SECTIONS

State should let media run its own affairs

By Ndung’u Wainaina 

NAIROBI, KENYA: After promulgation of Constitution of Kenya 2010 and peaceful March 2013 General Elections, Kenya is at a vital stage of consolidating democratic governance. For close to two decades now, the country has been experiencing a proliferation of ideas and opinions under multiparty democracy indicating that Kenyans are enjoying a certain degree of unfettered freedom of expression, freedom of opinion and media pluralism, which are all tenets of flourishing democracy. 

However, despite the inclusion of these freedoms in the country’s Constitution, democratic institutions are still very fragile and the protection of these rights is not ensured. To be sure, the country continues to face daunting challenges to the full realization of open society goals, values and practices. Deep-seated social and economic inequalities are glaring. Democratic institutions remain fragile.  

To consolidate this nascent democracy, the media, as a key player in any democratic arena, has a major role to play in educating, informing, sensitizing and mobilizing all political forces towards nation building. To do this, the media must serve not only as a watchdog of the society, but also as a prime mover for social dialogue and national integration. Media professionals must acquire the necessary professional skills to constructively analyze, criticize and report objectively on issues of national interest. 

A free and editorially independent press is an essential instrument for the promotion and consolidation of democracy and good governance. The assenting into law of the Kenya Information and Communication Bill, though with an opportunity to challenge constitutionality of certain aspects of it, speaks volume of potent threats to independent voices and dissent.  

Is there hope to stand up against this threat? Yes there is. In the case of “Indraprastha People and Anrvs Union Of India and Ors”, the New Delhi High Court held: “Self- regulation preserves independence of the media and protects it from partisan government interference. It leads to more efficiency since the media understand their own environment better than an external agency. As the media environment becomes global (through the development of the internet and digital platforms) questions of jurisdiction become complex in an external adjudicatory system. The self -regulatory system can fill the resulting gap. It is beneficial to the society in terms of money because the taxpayer is not burdened and the industry bears the cost.  Peer pressure is believed to be the best self- regulatory form of discipline.  Self- regulation can also drive up professional standards by requiring organizations to think about and even develop their own standards of behavior.” 

The Court a crucial point that true ethics and standards can be created only by independent media professionals, and can be obeyed by them only voluntarily. Any attempt to impose standards on journalists by law will result in arbitrary limitation of their legitimate freedoms, and restriction of the free flow of information in society.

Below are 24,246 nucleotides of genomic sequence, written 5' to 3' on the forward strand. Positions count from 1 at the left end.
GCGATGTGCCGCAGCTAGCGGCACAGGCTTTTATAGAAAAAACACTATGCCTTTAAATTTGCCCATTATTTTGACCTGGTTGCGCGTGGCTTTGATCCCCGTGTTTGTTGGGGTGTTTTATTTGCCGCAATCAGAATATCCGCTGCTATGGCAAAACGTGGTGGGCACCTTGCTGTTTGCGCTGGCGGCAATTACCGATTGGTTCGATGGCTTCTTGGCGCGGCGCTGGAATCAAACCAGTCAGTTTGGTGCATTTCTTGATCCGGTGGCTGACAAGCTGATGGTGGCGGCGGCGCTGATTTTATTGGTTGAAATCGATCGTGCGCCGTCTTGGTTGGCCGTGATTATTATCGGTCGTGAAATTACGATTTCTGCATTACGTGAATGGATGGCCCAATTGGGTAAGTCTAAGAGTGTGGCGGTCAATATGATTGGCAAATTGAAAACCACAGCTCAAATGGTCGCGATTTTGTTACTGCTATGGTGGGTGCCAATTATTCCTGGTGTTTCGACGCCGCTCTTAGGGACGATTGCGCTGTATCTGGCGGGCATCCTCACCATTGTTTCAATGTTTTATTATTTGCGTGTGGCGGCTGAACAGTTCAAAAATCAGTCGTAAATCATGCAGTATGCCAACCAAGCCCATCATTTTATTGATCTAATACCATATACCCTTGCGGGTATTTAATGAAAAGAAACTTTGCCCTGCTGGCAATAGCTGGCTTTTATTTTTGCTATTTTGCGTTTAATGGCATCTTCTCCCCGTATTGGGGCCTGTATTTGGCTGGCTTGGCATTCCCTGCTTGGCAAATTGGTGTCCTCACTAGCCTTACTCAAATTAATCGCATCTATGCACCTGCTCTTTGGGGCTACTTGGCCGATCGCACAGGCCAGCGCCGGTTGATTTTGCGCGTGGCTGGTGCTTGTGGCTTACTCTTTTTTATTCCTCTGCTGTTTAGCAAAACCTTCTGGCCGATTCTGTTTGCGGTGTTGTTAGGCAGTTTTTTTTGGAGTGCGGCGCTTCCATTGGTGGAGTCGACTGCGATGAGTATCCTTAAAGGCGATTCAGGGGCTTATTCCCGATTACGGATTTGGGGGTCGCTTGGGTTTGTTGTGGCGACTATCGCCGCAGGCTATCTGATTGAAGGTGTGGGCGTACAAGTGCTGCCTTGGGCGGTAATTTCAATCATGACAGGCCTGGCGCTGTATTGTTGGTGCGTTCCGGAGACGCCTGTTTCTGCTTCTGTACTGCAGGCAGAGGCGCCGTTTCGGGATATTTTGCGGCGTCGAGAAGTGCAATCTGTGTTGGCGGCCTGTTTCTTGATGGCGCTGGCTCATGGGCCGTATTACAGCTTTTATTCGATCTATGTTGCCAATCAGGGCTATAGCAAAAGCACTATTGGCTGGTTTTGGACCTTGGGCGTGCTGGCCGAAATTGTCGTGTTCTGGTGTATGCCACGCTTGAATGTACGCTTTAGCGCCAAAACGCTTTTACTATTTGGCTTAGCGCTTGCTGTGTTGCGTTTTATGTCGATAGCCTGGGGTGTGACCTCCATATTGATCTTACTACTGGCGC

Two more court rulings advance this argument. The Supreme Court of India in the 1995 “airwaves” case the court said, “The broadcasting media should be under the control of the public as distinct from the government.”  Further, the Secretary, Ministry Of I and B Vs. Cricket Association Of Bengal the court left no doubt about the significance of free media. It said, “The freedom of the media is regarded as one of the greatest contributions of the democratic institution”.  

In Kenya, freedom of press has been guaranteed through Article 34 of the Constitution.  This reaffirmed by constitutional position is further reaffirmed by the in three different court rulings on the subject.

In the BrijBhushan and Another vs. The State of Delhi, Sakal Papers (P) Ltd vs. Union of India, AIR 1962 SC 305) and  Express Newspapers (Bombay) (P) Ltd. v. Union of India cases the court observed the importance of press very aptly. Court held that: “In today’s free world freedom of press is the heart of social and political intercourse. The press has now assumed the role of the public educator. The purpose of the press is to advance the public interest by publishing facts and opinions without which a democratic electorate Government cannot make responsible judgments. Newspapers being purveyors of news and views having a bearing on public administration very often carry material which would not be palatable to Governments and other authorities.”

Finally, in case of RomeshThapar v. State of Madras, the courts observed: “Freedom of speech and of the press lay at the foundation of all democratic organizations, for without free political discussion no public education, so essential for the proper functioning of the process of popular government, is possible.” 

 Jubilee regime and National Assembly fails to appreciate that democracy is not only about disputes. It is also about a shared culture of disputing in a rational and fair manner.  Governments, even if freely elected, are participants in the political contest and therefore are not best-suited to enforce rationality and fairness. 

Democracy is incompatible with state custody of the press. Media self-regulation is an effort to impose democracy’s political culture, independent of political forces. It also advances the transition from a government-owned, state controlled press to one owned and controlled by civic offering contact for the users and to enhance the credibility of the news outlet by encouraging self-criticism. Media personnel need to make their own code of ethics and circulating them amongst themselves rather than the state doing it for them. 

Writer is Executive Director, International Center for Policy and Conflict and Regular Columnist: [email protected]